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Researchers Developing Patch To Replace Painful Vaccine Shots

MIAMI (CBSMiami) - Researchers at the University of North Carolina at Chapel Hill are developing a new technology that could make getting the COVID-19 vaccine, flu shots, and childhood vaccines pain-free and without needles.

According to the CDC, as many as 25 percent of adults and many children have a fear of needles, some so severe it prevents them from getting vaccinated.

Dr. Joseph DeSimone at Stanford University is working with researchers at UNC on a tiny patch that can deliver vaccines when applied to the skin.
"And so, our approach was to directly 3D-print the microneedles and use a breakthrough in 3-D printing that we pioneered," he said.

The microneedles on the patch are so small they can hardly be felt. Dr. DeSimone says not only is the patch painless, it's also more effective than traditional shots.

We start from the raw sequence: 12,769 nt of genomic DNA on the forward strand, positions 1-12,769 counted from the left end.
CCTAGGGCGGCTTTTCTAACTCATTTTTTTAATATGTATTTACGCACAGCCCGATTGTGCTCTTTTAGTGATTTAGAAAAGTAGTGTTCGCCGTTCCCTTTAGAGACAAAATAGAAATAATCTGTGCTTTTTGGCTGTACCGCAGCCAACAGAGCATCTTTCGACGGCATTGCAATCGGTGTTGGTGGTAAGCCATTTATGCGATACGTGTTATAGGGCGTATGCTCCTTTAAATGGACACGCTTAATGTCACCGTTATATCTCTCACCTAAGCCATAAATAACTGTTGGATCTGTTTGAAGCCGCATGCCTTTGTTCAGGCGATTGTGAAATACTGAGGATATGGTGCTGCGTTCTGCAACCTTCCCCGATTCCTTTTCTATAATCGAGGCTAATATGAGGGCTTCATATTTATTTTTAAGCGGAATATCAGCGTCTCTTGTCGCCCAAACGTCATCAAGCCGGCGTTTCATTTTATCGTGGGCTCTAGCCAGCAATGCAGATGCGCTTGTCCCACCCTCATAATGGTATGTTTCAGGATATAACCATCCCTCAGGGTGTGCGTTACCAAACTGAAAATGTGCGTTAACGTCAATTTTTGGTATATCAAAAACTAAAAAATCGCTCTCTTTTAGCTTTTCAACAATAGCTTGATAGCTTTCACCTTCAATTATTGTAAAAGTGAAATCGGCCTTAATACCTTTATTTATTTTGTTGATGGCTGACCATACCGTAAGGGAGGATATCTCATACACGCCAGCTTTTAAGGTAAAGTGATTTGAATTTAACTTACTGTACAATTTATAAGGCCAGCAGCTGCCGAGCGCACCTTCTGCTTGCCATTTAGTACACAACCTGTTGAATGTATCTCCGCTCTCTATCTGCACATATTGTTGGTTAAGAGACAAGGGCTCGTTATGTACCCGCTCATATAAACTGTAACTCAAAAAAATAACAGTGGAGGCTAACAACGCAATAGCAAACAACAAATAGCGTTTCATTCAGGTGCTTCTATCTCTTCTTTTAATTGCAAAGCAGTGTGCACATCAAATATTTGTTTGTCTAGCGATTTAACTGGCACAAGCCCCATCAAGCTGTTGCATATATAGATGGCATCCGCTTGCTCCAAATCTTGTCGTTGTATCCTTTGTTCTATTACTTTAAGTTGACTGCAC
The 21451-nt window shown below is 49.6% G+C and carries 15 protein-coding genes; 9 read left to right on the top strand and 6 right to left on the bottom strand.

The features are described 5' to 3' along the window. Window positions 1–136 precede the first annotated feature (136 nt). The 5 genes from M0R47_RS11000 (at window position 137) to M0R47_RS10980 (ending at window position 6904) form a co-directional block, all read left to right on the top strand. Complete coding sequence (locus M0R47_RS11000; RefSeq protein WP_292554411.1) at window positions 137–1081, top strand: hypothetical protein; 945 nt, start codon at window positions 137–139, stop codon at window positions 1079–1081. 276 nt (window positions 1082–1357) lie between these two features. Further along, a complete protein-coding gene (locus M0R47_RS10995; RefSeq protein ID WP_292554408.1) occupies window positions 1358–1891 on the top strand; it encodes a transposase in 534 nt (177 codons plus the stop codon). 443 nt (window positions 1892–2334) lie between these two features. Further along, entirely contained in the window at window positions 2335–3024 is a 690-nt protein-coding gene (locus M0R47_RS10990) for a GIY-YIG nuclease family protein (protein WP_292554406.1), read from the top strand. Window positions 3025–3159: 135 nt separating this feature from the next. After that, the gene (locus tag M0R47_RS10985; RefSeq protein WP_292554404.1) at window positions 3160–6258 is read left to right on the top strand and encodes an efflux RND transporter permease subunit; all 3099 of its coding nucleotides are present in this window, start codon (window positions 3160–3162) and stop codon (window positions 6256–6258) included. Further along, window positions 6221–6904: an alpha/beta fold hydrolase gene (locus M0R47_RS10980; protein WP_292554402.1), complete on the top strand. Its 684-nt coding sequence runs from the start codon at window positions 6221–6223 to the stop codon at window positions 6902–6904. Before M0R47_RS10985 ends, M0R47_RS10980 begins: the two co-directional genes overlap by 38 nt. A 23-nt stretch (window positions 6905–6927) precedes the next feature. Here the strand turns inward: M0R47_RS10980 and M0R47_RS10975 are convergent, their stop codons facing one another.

"We have 100 to 1,000 times more of the targeted immune cells in the dermis of our skin than we do in our muscle," he said.

That means each person would require a smaller amount of vaccine. It also wouldn't need to be kept as cold as vaccines that are used in liquid form.
"When you think about global access, you're gonna need things like that," Dr. DeSimone says.

Right now, the patch is being tested on animals. Dr. DeSimone said the results are promising, and within five years, this could be how you get your shots. Or more specifically, how you could give yourself your shots.

Researchers are testing the COVID-19 vaccine. They said this technology could be used for many types of vaccines against infectious diseases.

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